High school senior Maddie wants all schools and sports teams to have CPR training and readily available access to an automatic external defibrillator (AED) — the very device that saved her life eight months ago.
On Sept. 14, 2020, Maddie was preparing for marching band practice on her high school field. With some time to spare, the 17-year-old trombone player decided to run a few laps around the track — a hobby she had recently picked up.
That’s the last thing Maddie remembers before waking up from a coma in Children’s Hospital of Philadelphia (CHOP) over four days later, when she learned she had suffered a sudden cardiac arrest (SCA) and collapsed.
Fortunately, there were people nearby, and they launched into action. Staff members called 9-1-1, immediately began CPR and used an AED to restore Maddie’s heart rhythm.
“They didn’t give up on me,” says Maddie. “They’re the reason I’m still here.”
Maddie was taken by ambulance to a local hospital and medivacked to CHOP shortly afterwards. The details of the three weeks spent in the hospital are blurry, though Maddie remembers snippets of occupational therapy sessions, many x-rays and scans as well as surgical preparation.
Having determined Maddie’s cardiac event to be idiopathic (meaning having no known cause), CHOP doctors placed a battery-powered device known as an implantable cardioverter defibrillator (ICD) just under Maddie’s skin. In the event Maddie experiences an abnormal heart rhythm in the future, the ICD will deliver an electric shock to restore a normal heartbeat and prevent cardiac arrest.
Although it at first scared Maddie that she could not remember the details of the ordeal she’d experienced, her fear quickly found a powerful outlet: advocacy.
More AEDs, more lives saved
Maddie knew her life had been saved by the quick actions of her high school staff. She also knew that without access to an AED, her story could’ve ended tragically. Each year, SCA claims the lives of more than 2,000 children and adolescents in the United States and is the leading cause of death in young athletes, deaths that could be prevented with increased availability of AEDs. Maddie decided she was going to do something about that.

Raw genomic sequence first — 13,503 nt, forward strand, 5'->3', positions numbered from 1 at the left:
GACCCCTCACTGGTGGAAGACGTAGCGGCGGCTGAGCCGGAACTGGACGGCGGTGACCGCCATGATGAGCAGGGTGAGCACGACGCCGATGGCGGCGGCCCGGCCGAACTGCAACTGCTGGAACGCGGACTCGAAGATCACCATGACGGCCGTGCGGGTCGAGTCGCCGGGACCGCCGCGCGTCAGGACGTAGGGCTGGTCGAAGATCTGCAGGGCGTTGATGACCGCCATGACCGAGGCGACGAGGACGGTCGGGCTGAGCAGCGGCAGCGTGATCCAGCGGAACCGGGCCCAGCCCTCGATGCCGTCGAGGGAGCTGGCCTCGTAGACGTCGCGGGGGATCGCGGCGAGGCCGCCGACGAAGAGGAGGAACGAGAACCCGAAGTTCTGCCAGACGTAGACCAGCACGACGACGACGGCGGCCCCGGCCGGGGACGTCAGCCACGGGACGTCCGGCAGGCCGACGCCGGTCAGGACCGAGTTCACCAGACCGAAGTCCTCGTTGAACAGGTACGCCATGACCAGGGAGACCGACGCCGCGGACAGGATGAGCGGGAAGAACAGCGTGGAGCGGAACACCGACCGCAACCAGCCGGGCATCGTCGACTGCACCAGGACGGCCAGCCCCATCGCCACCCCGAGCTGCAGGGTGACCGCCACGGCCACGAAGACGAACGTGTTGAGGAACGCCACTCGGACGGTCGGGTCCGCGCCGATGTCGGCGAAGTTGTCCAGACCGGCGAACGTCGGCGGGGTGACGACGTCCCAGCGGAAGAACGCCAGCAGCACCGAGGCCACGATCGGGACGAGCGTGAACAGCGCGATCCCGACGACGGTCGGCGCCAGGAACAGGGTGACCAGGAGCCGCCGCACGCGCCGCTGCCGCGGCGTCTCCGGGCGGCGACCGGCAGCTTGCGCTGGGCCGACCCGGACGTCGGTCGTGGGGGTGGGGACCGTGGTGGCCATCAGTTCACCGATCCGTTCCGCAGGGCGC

“I’ve always been into helping others,” says Maddie, who’s no stranger to fundraising. “Making sure other kids would be okay was my way of helping myself.”
While still recovering in the hospital, Maddie began to fundraise for CHOP’s Youth Heart Watch, a program that aims to prevent sudden cardiac death among children by placing AEDs in schools, recreation centers and other public places.
Maddie’s initial goal was to raise $5,000 to support the purchase of AEDs; at the time of this writing, she has nearly doubled her goal, raising almost $10,000, enough to purchase more than six AEDs for schools. Grateful for the amazing clinicians who supported her at CHOP, Maddie also launched a toy drive for children in the Cardiac Center, raising $4,000 for toys and activities to keep children entertained while undergoing treatment in the hospital.
Making Bucks County “heart safe”
Since returning home from CHOP, Maddie has become even more determined to use her experience for good. She has spoken at local rotary clubs — inspiring business owners to become trained in CPR and to purchase AEDs for their offices — and to Bucks County superintendents about the importance of AEDs and CPR training in their schools.
Designation as a “Heart Safe School” recognizes a school’s efforts to prevent sudden cardiac death through education, training, preparedness and availability of AEDs. Maddie’s ultimate goal is for all Bucks County schools to achieve this potentially life-saving designation.
“I’m living for a lot of people that didn’t survive,” says Maddie. “Their families deserve to know that things are changing. Doing my part in Bucks County really does make me feel good.”
Headed to Widener University in the fall, Maddie looks forward to joining the marching band and plans to pursue a career in nursing. Given her continued dedication to kids’ heart health and safety, her desired focus is perhaps unsurprising: pediatric cardiology.